Thursday, December 17, 2009

One More Thing About York (Or, "Where shall I seek some food and the other half of my pants?")

Back in the day, York was a Roman fort called Eboracum. When I say "the day," I am referring to sometime between 43 AD, when the Romans invaded Britain, and about 410 AD, when the Romans left Britain to its fate (which was to be invaded three more times in the next 600 years). To be fair, the Romans had valid concerns about other, perhaps more vital areas of the empire, but I still hold their abandonment of Britain against them, as the native Britons were left in a rather vulnerable position and that must have been distressing.

But I digress. Back in the day, on the site where York now stands, Eboracum existed and it was full of representatives of the Roman empire who brought with them certain customs. These customs included bathing. Bathing in a ritualized way, not simply bathing, surely the natives already did that. I mean, what were they, barbarians? Oh wait. They sort of were. Well, anyway, the Romans bathed. Where?

Why, in the basement of the Roman Bath Inn in St. Sampson's Square, of course. Except at the time, there was no St. Sampson, no square, and no inn, and presumably it wasn't the basement. It was a nice, normal, above-ground bath house.

Nowadays it isn't looking so hot, but that will happen when you bury something for several centuries. This, I believe, is the caldarium.

Those square things are stacks of pilae tiles, which would have held up the floor, leaving a space for hot steam to heat it. The caldarium was the hot bath. The name suggests that it should be a cold bath, but in fact, the root word is related to scald in modern English.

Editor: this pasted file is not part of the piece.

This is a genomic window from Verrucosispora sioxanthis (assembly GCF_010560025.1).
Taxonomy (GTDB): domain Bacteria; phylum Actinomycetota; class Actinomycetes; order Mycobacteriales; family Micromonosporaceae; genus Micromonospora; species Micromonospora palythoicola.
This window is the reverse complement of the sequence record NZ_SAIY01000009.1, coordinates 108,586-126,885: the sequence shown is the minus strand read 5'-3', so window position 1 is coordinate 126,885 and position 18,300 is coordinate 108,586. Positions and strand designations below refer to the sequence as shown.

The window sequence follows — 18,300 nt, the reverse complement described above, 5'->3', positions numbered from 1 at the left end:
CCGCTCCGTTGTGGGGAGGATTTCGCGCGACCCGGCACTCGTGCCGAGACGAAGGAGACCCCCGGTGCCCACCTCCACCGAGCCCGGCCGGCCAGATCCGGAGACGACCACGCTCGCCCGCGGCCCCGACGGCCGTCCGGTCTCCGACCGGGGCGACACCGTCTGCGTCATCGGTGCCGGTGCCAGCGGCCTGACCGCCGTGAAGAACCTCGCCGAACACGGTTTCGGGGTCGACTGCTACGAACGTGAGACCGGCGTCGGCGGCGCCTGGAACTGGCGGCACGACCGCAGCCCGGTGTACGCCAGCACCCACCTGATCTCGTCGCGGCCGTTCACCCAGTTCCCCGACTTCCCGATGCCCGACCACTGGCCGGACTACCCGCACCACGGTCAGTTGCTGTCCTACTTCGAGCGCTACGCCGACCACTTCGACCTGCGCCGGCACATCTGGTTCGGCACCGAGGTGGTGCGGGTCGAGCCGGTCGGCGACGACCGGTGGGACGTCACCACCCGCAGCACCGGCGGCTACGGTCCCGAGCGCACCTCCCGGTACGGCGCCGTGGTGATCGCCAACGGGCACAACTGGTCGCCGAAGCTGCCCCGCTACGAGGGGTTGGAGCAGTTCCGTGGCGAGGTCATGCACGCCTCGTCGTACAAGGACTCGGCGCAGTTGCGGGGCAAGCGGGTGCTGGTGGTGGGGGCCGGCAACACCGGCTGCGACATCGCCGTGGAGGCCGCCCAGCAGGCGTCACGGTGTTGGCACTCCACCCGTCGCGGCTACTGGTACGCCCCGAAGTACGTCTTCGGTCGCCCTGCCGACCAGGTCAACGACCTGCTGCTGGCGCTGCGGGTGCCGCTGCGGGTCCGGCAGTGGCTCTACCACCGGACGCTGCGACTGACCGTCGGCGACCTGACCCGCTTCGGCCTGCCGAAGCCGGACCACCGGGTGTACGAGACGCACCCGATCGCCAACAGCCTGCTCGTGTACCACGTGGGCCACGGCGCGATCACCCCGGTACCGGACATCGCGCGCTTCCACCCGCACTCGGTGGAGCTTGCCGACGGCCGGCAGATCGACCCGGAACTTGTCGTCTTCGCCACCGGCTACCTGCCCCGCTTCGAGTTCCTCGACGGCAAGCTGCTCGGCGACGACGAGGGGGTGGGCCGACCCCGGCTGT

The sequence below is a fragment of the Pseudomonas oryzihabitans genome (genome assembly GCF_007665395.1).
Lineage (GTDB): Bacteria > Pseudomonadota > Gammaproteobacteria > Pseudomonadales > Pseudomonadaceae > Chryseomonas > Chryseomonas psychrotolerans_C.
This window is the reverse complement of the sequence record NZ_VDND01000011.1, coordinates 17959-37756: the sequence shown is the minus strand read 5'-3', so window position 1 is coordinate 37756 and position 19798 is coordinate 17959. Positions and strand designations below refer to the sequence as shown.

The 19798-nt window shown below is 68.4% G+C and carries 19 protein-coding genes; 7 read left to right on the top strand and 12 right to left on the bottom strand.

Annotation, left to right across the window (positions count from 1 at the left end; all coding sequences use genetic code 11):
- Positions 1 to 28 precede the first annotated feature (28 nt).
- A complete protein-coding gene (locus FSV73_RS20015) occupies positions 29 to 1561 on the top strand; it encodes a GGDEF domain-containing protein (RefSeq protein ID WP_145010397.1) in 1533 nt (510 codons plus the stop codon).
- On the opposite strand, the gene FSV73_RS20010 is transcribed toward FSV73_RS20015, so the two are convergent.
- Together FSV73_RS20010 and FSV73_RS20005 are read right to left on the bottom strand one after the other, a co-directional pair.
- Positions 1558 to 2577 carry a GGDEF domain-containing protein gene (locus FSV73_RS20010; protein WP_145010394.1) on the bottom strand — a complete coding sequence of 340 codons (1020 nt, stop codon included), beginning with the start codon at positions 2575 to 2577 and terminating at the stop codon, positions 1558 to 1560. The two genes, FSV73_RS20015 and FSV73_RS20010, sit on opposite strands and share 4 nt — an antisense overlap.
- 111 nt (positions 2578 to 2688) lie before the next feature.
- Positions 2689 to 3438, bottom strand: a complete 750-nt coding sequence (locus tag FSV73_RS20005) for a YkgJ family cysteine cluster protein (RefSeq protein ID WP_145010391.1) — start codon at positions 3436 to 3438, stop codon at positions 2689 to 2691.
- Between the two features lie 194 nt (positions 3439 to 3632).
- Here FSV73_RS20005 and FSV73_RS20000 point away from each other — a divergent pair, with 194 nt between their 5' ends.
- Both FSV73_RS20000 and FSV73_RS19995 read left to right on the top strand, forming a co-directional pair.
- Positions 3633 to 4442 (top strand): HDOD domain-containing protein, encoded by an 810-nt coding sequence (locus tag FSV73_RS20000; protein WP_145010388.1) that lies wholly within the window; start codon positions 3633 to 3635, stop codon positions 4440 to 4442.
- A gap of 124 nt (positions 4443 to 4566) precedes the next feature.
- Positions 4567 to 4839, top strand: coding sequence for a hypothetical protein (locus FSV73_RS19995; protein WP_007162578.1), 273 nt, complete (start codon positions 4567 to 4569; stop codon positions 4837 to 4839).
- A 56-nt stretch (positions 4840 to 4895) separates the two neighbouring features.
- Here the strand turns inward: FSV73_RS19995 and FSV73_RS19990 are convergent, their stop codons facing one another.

That is the only picture I have that really gives an idea of how it used to look. Most of the rest of the site is covered up by the modern building. However, there was this highly professional display on personal hygiene.

We were told this was the origin of the saying about getting the wrong end of the stick, but I am highly skeptical about that, as getting the wrong end of this stick would seem to have less to do with misunderstanding a situation than with inadvertently getting dirty. However, the fellow who told us this was right about the strawberries in the market being perfectly ripe, so who knows.

ANYWAY. We are now coming to the ENTIRE reason that I am bothering to post about this at all: Apollonius of Tyre.

Long ago when I was taking Latin in college, we read approximately four pages of this gem of a story called APOLLONIUS, KING OF TYRE. It has everything: a beautiful puella, a fairly horrifying interlude of incest, a rigged contest between suitors, bizarre riddles, a faithful steward, travel by ship, the transportation of a lot of extra food and innumerable changes of clothing on said ship, the rescue of a starving city, a storm at sea, and a shipwreck. I'm not exaggerating, that really is only four pages or so. It goes on.

The best part of this melodramatic and poorly-written story is the scene in which Apollonius, whom I picture as a kind of Disney prince (big chin, small brain), goes into a gymnasium in the city where he's been shipwrecked, and lays the smackdown on everyone in a brief game of Naked Oily Ball. This game was so named by my Latin professor after describing it to us as a sport played as exercise after one has been nicely oiled after a bath and happens also to be naked.

We all had a good laugh over this, especially as the professor went on to intuit Apollonius's thinking here as: "I have lost my ship of clothes but I am still one hot king." Honestly, it was one of the most entertaining classes I ever took, and it is the reason that I burst out laughing when I saw this in the display by the baths:

This is a strigil, used to scrape the oil and dirt off your skin after you've been bathing . . . or playing Naked Oily Ball. I think I'm holding it backwards here (shh, I'm left-handed, it's not my fault), but you get the idea. Anyway, now when I think of that truly strange scene, I picture it happening not in a Roman gymnasium but in the streets of modern York.

And THAT is the largely unsatisfying conclusion to this basically pointless post about Romans in York. I leave you with this moving and meaningful quote concerning the activities of the brave king Apollonius while in exile: "For he is on the high seas, eating wheat and changing clothes."

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